At the helm of all economic activities in a country, lies the governance of its central bank. The Federal Reserve System, central banking system of United States of America was established on December 23, 1913, with the formulation of the Federal Reserve Act. The need of a central bank was realized by policy makers in the wake of erratic financial chaos in the days of the yore. (The financial mess in 1907 led the US policy makers to think of better policies to create a stable economy). It was realized quite early, especially by the US government that international participation in economic activities would form the main component of global economy. To manage the economy, that is to create more jobs and increase the national income, it was mandatory for an expert body to oversee the nation's economic policy. The Bank of England in the UK; the Reserve Bank of India (RBI), in India; Central Bank of the Republic of China, in China; Banque de France, in France, et al, are just some of the central banks of top economies in the world.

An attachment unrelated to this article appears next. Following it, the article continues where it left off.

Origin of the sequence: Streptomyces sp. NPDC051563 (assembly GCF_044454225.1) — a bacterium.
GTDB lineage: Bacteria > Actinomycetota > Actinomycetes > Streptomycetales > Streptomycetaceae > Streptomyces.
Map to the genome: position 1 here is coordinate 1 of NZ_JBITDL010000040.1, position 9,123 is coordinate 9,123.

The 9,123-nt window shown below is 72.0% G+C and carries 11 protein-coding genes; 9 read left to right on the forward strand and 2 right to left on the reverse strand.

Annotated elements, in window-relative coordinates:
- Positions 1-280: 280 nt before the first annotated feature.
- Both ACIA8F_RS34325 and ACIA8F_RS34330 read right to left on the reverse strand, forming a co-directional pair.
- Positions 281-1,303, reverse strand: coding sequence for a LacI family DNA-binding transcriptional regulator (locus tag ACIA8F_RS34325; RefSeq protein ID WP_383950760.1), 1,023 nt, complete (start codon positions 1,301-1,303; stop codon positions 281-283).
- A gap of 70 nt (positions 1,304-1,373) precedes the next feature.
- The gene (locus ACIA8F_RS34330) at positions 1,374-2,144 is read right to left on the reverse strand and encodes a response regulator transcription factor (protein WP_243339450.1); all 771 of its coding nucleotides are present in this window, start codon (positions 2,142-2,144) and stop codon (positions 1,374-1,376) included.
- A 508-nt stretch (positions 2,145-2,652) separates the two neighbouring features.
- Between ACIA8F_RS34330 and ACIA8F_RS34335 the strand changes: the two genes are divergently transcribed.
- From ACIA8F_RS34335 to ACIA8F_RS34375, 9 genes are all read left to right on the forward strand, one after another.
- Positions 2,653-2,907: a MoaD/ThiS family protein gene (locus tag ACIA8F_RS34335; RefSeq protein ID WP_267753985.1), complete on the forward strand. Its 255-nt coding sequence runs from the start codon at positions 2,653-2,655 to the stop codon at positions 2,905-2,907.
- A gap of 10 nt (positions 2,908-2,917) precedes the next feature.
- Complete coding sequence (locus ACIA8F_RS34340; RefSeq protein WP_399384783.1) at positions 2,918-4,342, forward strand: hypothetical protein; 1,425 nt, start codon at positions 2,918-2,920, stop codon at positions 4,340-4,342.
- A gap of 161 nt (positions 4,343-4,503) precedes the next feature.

Central Banks and Monetary Policy
The functioning of central banks in all countries have evolved in the last fifty years, as globalization has forged a new era of economic trade. Most of the central banks have overhauled their systems and have changed policies to face the global competition. In a nutshell, it can be stated that the duties and responsibilities of a central bank of a country are mostly related to price stability, creating employment, strengthening the economy, creating transparency in the financial network of national and private banks, minimizing financial risks and overseeing monetary policies. Since a central bank forms an independent apex banking institution in a country, it forms the monetary policies for bolstering development of the country. So, do you think that monetary policy affect our daily lives in any way? Well, they surely affect our purchasing power and that surely, impacts our lifestyle. Let us get into more details on how the policies chartered by the governors and directors of central banks shape our economy in general, and our lifestyles, in particular.
Effects of Monetary Policy on Economy